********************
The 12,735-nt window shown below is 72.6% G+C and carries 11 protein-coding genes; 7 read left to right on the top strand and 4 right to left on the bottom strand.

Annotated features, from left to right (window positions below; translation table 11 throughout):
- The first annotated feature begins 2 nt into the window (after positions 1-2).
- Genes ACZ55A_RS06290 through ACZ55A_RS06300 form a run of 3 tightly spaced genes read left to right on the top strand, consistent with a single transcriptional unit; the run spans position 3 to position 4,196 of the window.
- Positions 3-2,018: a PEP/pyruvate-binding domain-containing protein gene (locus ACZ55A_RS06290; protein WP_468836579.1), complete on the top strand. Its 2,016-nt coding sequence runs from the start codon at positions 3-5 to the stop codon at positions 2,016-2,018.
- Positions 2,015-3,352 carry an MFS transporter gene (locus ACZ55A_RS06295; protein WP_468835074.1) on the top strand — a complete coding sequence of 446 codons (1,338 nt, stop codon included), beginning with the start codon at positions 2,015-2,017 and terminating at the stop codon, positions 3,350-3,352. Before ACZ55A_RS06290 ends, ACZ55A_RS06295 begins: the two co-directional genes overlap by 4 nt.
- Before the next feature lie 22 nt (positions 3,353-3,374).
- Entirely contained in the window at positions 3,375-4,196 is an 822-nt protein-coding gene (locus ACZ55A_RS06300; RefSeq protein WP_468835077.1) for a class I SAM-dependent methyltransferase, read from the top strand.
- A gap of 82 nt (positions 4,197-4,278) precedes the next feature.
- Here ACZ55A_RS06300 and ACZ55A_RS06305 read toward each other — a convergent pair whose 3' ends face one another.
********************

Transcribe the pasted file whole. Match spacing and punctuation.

The 12,735-nt window shown below is 72.6% G+C and carries 11 protein-coding genes; 7 read left to right on the top strand and 4 right to left on the bottom strand.

Annotated features, from left to right (window positions below; translation table 11 throughout):
- The first annotated feature begins 2 nt into the window (after positions 1-2).
- Genes ACZ55A_RS06290 through ACZ55A_RS06300 form a run of 3 tightly spaced genes read left to right on the top strand, consistent with a single transcriptional unit; the run spans position 3 to position 4,196 of the window.
- Positions 3-2,018: a PEP/pyruvate-binding domain-containing protein gene (locus ACZ55A_RS06290; protein WP_468836579.1), complete on the top strand. Its 2,016-nt coding sequence runs from the start codon at positions 3-5 to the stop codon at positions 2,016-2,018.
- Positions 2,015-3,352 carry an MFS transporter gene (locus ACZ55A_RS06295; protein WP_468835074.1) on the top strand — a complete coding sequence of 446 codons (1,338 nt, stop codon included), beginning with the start codon at positions 2,015-2,017 and terminating at the stop codon, positions 3,350-3,352. Before ACZ55A_RS06290 ends, ACZ55A_RS06295 begins: the two co-directional genes overlap by 4 nt.
- Before the next feature lie 22 nt (positions 3,353-3,374).
- Entirely contained in the window at positions 3,375-4,196 is an 822-nt protein-coding gene (locus ACZ55A_RS06300; RefSeq protein WP_468835077.1) for a class I SAM-dependent methyltransferase, read from the top strand.
- A gap of 82 nt (positions 4,197-4,278) precedes the next feature.
- Here ACZ55A_RS06300 and ACZ55A_RS06305 read toward each other — a convergent pair whose 3' ends face one another.